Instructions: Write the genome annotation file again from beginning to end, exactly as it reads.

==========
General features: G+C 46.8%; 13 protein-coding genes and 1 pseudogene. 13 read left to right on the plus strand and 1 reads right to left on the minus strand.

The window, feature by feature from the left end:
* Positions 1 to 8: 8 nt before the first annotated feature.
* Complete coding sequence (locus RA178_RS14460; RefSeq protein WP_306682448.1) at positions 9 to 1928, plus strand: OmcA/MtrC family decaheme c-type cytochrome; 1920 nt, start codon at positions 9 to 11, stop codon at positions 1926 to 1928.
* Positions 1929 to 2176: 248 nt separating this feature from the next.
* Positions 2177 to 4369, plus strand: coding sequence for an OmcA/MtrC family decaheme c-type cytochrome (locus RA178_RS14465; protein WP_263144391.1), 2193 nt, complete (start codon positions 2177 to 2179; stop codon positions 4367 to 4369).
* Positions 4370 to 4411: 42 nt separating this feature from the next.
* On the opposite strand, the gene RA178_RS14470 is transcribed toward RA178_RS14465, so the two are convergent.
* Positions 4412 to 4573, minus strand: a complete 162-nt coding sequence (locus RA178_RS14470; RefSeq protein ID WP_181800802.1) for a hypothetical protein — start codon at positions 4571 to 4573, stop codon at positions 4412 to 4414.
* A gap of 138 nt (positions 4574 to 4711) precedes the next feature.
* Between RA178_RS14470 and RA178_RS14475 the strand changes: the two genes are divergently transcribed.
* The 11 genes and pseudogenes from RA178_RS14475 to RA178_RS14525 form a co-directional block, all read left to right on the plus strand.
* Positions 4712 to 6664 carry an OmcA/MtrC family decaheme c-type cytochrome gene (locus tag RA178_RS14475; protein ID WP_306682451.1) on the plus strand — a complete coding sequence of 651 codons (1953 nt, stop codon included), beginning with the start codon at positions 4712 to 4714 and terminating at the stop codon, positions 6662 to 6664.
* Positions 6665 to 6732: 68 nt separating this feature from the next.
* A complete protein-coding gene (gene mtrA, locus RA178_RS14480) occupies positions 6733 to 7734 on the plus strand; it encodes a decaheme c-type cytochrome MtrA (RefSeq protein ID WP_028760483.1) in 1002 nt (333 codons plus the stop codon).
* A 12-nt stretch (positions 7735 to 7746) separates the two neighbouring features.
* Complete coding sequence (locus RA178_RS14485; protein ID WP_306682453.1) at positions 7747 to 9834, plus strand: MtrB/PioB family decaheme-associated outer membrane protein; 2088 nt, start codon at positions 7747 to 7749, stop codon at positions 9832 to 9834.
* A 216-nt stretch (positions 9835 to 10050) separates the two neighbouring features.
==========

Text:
General features: G+C 46.8%; 13 protein-coding genes and 1 pseudogene. 13 read left to right on the plus strand and 1 reads right to left on the minus strand.

The window, feature by feature from the left end:
* Positions 1 to 8: 8 nt before the first annotated feature.
* Complete coding sequence (locus RA178_RS14460; RefSeq protein WP_306682448.1) at positions 9 to 1928, plus strand: OmcA/MtrC family decaheme c-type cytochrome; 1920 nt, start codon at positions 9 to 11, stop codon at positions 1926 to 1928.
* Positions 1929 to 2176: 248 nt separating this feature from the next.
* Positions 2177 to 4369, plus strand: coding sequence for an OmcA/MtrC family decaheme c-type cytochrome (locus RA178_RS14465; protein WP_263144391.1), 2193 nt, complete (start codon positions 2177 to 2179; stop codon positions 4367 to 4369).
* Positions 4370 to 4411: 42 nt separating this feature from the next.
* On the opposite strand, the gene RA178_RS14470 is transcribed toward RA178_RS14465, so the two are convergent.
* Positions 4412 to 4573, minus strand: a complete 162-nt coding sequence (locus RA178_RS14470; RefSeq protein ID WP_181800802.1) for a hypothetical protein — start codon at positions 4571 to 4573, stop codon at positions 4412 to 4414.
* A gap of 138 nt (positions 4574 to 4711) precedes the next feature.
* Between RA178_RS14470 and RA178_RS14475 the strand changes: the two genes are divergently transcribed.
* The 11 genes and pseudogenes from RA178_RS14475 to RA178_RS14525 form a co-directional block, all read left to right on the plus strand.
* Positions 4712 to 6664 carry an OmcA/MtrC family decaheme c-type cytochrome gene (locus tag RA178_RS14475; protein ID WP_306682451.1) on the plus strand — a complete coding sequence of 651 codons (1953 nt, stop codon included), beginning with the start codon at positions 4712 to 4714 and terminating at the stop codon, positions 6662 to 6664.
* Positions 6665 to 6732: 68 nt separating this feature from the next.
* A complete protein-coding gene (gene mtrA, locus RA178_RS14480) occupies positions 6733 to 7734 on the plus strand; it encodes a decaheme c-type cytochrome MtrA (RefSeq protein ID WP_028760483.1) in 1002 nt (333 codons plus the stop codon).
* A 12-nt stretch (positions 7735 to 7746) separates the two neighbouring features.
* Complete coding sequence (locus RA178_RS14485; protein ID WP_306682453.1) at positions 7747 to 9834, plus strand: MtrB/PioB family decaheme-associated outer membrane protein; 2088 nt, start codon at positions 7747 to 7749, stop codon at positions 9832 to 9834.
* A 216-nt stretch (positions 9835 to 10050) separates the two neighbouring features.